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It’s Time to Eliminate the Marriage Penalty for Disabled Adults

Published Friday, Jan. 13th, 2023

Does a disabled person lose their benefits if they get married? Probably, and that needs to change. It’s time to ensure marriage equality for disabled adults.


Did you know that millions of disabled adults can lose their disability benefits just by getting married? 


If this is the first your hearing of it, you’re not alone. Despite repeated attempts to raise awareness around the (many) inequalities facing the disability community, it’s not making as many headlines as it should.


But it’s true: For too many disabled adults, getting married can lead to a serious ‘marriage penalty,’ such as the loss of some or all of their monthly Social Security stipend, and the loss of essential healthcare and insurance through Medicaid and Medicare.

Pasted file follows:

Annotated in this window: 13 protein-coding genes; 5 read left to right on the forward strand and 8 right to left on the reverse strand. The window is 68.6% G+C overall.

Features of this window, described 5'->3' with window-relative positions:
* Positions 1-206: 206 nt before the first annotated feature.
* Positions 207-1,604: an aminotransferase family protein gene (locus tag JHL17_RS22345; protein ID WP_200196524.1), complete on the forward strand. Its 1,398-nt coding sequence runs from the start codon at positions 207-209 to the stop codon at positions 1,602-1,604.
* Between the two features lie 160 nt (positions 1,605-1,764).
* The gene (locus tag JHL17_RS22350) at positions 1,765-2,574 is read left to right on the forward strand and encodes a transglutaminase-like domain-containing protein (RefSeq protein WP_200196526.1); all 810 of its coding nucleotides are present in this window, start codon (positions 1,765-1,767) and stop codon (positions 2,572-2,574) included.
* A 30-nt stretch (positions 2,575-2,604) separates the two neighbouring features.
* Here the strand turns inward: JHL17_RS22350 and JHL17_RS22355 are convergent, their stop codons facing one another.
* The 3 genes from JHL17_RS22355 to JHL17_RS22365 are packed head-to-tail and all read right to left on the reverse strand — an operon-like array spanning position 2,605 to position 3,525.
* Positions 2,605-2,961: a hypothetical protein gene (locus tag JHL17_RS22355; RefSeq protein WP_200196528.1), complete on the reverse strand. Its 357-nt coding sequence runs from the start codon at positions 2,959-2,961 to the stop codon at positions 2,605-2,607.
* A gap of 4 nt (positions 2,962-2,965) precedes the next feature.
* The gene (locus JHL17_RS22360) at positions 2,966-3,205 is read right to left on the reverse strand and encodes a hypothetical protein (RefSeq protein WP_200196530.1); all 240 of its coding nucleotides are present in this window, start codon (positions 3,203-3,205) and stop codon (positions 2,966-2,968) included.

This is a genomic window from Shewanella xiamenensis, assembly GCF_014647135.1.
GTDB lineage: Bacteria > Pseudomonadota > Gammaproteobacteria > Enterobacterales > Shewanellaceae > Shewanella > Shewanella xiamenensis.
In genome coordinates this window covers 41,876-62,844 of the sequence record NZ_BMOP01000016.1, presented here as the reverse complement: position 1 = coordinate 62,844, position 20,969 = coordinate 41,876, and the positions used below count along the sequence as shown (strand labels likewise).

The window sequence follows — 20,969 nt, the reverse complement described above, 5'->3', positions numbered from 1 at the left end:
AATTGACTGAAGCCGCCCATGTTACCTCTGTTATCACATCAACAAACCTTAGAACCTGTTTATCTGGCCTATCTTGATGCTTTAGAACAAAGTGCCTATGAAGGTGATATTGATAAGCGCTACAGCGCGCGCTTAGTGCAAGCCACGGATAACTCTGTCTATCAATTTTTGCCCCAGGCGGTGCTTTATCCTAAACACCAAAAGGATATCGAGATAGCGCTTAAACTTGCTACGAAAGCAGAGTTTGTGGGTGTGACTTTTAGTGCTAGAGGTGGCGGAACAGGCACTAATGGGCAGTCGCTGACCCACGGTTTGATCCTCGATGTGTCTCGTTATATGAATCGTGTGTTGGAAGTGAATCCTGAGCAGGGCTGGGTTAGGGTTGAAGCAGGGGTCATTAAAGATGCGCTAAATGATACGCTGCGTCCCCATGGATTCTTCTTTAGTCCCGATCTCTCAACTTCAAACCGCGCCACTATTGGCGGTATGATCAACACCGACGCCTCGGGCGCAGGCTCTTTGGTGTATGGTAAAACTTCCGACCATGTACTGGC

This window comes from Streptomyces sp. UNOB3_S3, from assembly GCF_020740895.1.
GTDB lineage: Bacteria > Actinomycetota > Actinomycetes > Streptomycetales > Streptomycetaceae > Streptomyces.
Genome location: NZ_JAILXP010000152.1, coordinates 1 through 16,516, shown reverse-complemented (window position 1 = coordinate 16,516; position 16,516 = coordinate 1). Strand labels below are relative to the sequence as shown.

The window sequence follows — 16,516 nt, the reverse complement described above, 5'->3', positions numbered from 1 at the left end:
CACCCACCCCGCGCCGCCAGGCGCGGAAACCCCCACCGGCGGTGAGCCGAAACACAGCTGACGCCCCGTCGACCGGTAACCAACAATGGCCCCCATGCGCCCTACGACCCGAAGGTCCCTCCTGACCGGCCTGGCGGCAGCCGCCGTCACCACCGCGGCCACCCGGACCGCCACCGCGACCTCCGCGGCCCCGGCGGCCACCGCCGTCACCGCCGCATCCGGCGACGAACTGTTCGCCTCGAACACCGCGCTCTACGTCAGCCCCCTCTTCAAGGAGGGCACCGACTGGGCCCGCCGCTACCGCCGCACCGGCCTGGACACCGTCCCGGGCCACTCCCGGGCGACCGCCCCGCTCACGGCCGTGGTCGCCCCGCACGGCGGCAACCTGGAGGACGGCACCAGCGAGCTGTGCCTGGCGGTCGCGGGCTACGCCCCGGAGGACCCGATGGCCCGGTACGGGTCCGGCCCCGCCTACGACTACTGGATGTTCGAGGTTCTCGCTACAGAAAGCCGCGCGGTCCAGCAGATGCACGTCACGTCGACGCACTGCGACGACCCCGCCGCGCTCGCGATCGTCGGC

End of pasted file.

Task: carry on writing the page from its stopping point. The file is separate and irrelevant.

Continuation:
The people hardest hit by these penalties are often those who need these benefits the most: adults on Social Security Disability (SSDI) as a Disabled Adult Child (DAC). DAC participants have a qualifying disability before the age of 22, and are unable to sustain “substantial gainful activity,” which means they’re not able to earn a standard minimum income due to significant disability. (via SSA, How You Qualify


If a DAC recipient marries someone who’s non-disabled, they’re likely to lose everything, even though a loss or reduction of income and healthcare might be life-threatening. It’s a hard reality that forces many to remain unmarried despite their desire to wed. 



Happy newlyweds embrace on the wedding day

If a DAC recipient marries a non-disabled partner, they lose their disability benefits. This includes monthly income and access to live-sustaining healthcare.



Recipients of SSI benefits (Supplemental Security Income) and other SSA supplemental income are also at risk of major marriage penalties. These recipients include both older adults (age 65 or older) and disabled adults with limited incomes, who rely on supplemental income and healthcare to lead happy and independent lives. (via DREDF)


When SSI recipients marry someone with an average or above-average income or access to other resources, they’re likely to lose some or all of their benefits – even when they marry another SSI recipient.